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'Akata Witch' by Nnedi Okorafor

Sunny is 12. Born in America, she and her family have returned to Nigeria. She has albinism. Sunny is an outsider in every way - until she discovers she's in possession of latent magical powers, and finds belonging alongside three other students with the ability to shift reality.

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'Myal' by Erna Brodber

At the beginning of the 20th century, Ella has returned home to Jamaica, after fleeing an unsuccessful marriage in America. Ella, who can pass for white, watched as her white husband put on a professional minstrel show based on her own childhood; in the aftermath, she has been "zombified," her ties with her Afro-Jamaican soul severed. So her family turns to "myal," a religion which asserts that good can conquer all else.

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'Literary Witches: A Celebration of Magical Women Writers' by Taisia Kitaiskaia

Taisia Kitaiskaia hits at the heart of the word "witch" — fearless individualism — by drawing connections between women writers, both well-known and obscure, and the history of Western witchcraft.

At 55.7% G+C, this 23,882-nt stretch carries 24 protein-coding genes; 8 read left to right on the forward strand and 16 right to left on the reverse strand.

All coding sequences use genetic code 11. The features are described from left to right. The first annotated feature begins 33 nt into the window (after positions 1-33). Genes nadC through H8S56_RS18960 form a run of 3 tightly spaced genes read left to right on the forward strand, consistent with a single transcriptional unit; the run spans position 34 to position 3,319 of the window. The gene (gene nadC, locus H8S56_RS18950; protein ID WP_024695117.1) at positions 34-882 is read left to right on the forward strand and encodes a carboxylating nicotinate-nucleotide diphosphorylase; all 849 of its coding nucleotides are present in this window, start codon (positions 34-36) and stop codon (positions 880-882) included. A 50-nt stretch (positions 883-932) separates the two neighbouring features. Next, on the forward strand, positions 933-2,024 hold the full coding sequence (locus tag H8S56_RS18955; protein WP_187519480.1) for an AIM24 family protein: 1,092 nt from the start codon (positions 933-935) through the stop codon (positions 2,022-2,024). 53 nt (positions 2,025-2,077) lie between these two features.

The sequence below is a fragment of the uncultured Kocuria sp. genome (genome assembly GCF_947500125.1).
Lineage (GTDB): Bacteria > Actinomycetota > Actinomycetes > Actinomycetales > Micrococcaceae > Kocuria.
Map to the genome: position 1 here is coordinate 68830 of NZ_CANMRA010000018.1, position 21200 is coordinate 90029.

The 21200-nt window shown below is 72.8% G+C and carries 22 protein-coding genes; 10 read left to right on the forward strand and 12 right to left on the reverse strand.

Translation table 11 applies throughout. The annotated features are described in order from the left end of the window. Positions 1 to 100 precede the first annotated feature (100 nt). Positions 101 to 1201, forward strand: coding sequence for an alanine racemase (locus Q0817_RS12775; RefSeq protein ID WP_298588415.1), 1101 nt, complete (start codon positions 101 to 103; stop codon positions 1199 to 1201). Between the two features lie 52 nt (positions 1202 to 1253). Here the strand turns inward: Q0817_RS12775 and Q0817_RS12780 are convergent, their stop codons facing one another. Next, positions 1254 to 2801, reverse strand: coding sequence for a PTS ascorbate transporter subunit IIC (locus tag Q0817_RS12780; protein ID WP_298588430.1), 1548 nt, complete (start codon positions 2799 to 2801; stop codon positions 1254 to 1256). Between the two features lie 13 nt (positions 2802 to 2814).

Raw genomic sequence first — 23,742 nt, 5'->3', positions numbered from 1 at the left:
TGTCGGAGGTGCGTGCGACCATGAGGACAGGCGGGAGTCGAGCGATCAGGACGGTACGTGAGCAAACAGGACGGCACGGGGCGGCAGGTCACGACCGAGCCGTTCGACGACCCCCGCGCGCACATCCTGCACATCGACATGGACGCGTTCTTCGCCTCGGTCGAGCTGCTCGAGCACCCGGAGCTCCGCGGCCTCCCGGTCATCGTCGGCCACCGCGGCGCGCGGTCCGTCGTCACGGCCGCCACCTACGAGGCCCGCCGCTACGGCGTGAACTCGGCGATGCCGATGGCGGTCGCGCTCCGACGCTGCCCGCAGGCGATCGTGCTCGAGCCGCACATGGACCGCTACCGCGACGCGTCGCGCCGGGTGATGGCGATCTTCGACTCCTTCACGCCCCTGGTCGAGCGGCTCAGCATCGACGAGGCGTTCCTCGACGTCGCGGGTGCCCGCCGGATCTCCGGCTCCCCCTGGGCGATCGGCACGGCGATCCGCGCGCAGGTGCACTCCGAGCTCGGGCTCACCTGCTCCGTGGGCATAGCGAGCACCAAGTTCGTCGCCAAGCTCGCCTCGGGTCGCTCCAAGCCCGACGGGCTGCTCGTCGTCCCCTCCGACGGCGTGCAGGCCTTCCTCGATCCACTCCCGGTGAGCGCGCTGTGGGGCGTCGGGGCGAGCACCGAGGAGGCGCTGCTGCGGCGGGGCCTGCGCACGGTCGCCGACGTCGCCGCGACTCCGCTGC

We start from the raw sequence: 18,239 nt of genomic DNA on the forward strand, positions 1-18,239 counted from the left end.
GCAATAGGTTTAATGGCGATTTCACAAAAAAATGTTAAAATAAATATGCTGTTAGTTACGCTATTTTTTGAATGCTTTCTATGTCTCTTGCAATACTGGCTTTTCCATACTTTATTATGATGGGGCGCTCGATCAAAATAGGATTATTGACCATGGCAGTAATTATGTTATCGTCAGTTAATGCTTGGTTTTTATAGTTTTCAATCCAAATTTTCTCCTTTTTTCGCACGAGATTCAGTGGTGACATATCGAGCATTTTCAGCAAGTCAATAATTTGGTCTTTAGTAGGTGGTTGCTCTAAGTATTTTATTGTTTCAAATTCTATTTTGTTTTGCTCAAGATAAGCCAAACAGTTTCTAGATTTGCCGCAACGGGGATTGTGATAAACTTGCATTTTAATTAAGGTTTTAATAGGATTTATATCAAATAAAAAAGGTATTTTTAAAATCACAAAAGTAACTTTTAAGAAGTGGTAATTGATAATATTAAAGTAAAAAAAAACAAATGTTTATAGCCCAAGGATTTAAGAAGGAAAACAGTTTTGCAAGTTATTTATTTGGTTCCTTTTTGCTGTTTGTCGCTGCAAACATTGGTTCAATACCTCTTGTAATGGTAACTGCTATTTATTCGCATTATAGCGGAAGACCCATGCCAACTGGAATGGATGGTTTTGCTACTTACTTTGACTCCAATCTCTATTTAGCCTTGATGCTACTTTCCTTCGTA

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'Basic Witches' by Jaya Saxena and Jess Zimmerman

Ready try your hand at some basic spells? Basic Witches will guide you through spells and incantations built for the modern world and modern problems, while contextualizing them within the history of "hell-raising" witches.

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'Witches, Sluts, Feminists: Conjuring the Sex Positive' by Kristin J. Sollee

In many ways, today's "slut" and history's "witch" are interchangeable; women persecuted for countering misogyny with empowerment, shame with celebration. Witches, Sluts, Feminists explores the intersection of the three identities.

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'Witch' by Lisa Lister

Written by a third generation "hereditary witch," Witch details the history of the word in the United States, from healers centuries ago who were burned at the stake, to the current pop culture obsession. Intertwined with her own family history, Lisa Lister's Witch is a meditation on magic, both literal and figurative.